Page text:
“Sylvia was well-known for her dynamic, genuine, down-to-earth style and personality. Her lectures, teachings, counsel and love for people was felt all over the world including Africa, Europe, Asia, and Australia. Sylvia manifested her psychic ability at the age of three, in her home town of Kansas City, MO,” it reads. “For many years she shared her gift with friends and family, and became very well-known for helping people to see their future. Moving to California in 1964, she continued assisting people privately. Sylvia then wanted to make a professional, legally sanctioned organization to further her research into the paranormal. This goal was realized in 1974 when Sylvia incorporated The Nirvana Foundation for Psychic Research, a nonprofit organization (now known as Sylvia Browne Corporation). Since then, Sylvia has helped thousands of people gain control of their lives, live more happily, understand the meaning of life, and to find God in their own unique way.”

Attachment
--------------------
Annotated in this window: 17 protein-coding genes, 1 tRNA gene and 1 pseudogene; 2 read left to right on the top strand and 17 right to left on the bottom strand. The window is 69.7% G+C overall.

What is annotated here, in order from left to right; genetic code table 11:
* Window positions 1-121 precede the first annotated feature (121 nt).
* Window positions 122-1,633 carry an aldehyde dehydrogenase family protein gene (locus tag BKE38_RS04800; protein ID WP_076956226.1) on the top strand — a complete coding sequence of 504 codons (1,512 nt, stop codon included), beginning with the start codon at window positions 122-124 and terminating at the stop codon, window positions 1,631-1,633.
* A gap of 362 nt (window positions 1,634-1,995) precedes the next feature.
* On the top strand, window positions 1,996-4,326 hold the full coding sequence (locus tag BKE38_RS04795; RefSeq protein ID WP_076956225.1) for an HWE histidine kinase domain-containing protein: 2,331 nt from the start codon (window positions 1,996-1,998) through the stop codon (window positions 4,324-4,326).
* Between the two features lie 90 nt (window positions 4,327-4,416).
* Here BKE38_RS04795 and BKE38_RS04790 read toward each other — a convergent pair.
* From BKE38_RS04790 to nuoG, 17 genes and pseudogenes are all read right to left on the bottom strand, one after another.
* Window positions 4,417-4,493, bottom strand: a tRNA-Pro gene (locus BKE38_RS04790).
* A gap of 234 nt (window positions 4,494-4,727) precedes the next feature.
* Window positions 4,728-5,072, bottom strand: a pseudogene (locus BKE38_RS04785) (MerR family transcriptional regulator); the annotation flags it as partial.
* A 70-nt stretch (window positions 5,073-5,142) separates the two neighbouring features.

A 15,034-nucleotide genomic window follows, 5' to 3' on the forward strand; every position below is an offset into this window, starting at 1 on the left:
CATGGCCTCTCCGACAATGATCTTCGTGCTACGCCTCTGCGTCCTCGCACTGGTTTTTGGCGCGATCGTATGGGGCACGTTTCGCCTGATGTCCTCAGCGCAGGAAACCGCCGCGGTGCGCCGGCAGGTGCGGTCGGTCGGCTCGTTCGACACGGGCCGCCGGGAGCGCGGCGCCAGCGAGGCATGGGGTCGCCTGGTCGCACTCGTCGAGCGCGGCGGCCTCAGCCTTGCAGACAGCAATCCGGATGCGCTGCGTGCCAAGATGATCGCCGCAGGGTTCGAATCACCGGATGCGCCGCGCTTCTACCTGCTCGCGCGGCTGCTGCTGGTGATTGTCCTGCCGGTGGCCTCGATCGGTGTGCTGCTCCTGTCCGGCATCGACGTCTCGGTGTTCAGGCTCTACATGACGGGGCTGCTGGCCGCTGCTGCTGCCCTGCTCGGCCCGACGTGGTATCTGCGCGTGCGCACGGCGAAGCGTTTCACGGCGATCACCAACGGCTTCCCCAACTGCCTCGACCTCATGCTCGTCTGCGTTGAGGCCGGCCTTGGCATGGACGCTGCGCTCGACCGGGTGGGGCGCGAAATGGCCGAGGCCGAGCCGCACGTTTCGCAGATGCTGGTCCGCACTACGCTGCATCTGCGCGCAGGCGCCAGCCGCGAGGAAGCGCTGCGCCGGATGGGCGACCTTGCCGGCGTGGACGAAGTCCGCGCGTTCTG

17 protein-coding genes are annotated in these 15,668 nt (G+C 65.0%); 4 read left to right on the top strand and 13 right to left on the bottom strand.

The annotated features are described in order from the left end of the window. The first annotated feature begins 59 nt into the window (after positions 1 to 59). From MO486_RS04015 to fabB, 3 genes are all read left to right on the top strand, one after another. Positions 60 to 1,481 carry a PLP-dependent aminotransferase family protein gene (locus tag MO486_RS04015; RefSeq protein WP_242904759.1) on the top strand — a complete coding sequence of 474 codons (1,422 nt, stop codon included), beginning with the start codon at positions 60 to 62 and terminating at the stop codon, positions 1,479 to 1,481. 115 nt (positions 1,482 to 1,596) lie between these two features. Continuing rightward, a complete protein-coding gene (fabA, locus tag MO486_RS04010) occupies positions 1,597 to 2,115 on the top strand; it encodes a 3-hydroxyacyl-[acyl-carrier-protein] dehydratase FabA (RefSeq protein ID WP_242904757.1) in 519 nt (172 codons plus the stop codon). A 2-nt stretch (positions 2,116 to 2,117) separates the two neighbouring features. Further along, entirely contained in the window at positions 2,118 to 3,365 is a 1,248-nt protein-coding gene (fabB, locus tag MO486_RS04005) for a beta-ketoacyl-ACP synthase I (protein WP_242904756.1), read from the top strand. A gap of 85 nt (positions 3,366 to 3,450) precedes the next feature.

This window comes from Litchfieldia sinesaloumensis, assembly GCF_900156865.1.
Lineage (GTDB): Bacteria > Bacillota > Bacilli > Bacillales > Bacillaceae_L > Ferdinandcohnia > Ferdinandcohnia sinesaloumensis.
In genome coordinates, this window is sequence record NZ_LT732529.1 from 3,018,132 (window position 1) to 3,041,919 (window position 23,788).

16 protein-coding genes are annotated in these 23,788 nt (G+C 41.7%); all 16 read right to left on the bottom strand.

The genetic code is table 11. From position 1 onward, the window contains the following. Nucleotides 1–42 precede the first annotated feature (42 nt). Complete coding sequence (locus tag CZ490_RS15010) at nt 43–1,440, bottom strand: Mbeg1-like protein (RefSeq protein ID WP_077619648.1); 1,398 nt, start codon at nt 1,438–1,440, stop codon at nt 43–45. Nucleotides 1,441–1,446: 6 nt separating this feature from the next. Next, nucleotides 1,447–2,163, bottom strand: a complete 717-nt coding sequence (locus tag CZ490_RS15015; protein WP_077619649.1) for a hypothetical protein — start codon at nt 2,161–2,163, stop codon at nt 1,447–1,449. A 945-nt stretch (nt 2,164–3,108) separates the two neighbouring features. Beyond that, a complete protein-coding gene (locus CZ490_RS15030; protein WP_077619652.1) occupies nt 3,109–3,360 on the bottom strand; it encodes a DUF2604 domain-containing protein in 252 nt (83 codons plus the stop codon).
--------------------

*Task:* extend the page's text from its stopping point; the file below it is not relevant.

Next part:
The website adds, “Sylvia has over 50 published works resulting from her research into parapsychology with 22 appearing on the New York Times Bestsellers List. These books include: (Her biography) Adventures of a Psychic, The Other Side and Back, Life on the Other Side, Book of Dreams, Contacting Your Spirit Guide, Book of Angels, Visits from the Afterlife, Prophecy, Secrets & Mysteries of the World, Animals on the Other Side, Phenomenon, If You Could See What I See, Insights, Exploring the Levels of Creation, The Mystical Life of Jesus, Secret Societies, Temples on the Other Side, End of Days, and Mystical Traveler. Her most recent books, All Pets Go to Heaven, Psychic Healing, Messages From Spirit, Accepting the Psychic Torch, and The Truth About Psychics have been a major hit with readers all over the world. Her latest release, Psychic – My Life in Two Worlds, Sylvia’s first of three books with her new publisher, HarperOne, is an intimate, unapologetic, no-holds-barred memoir that candidly discusses deeper personal and professional experiences that she has never revealed in public.”
According to Newsweek, Browne’s book is surging in sales after the Kardashian tweet.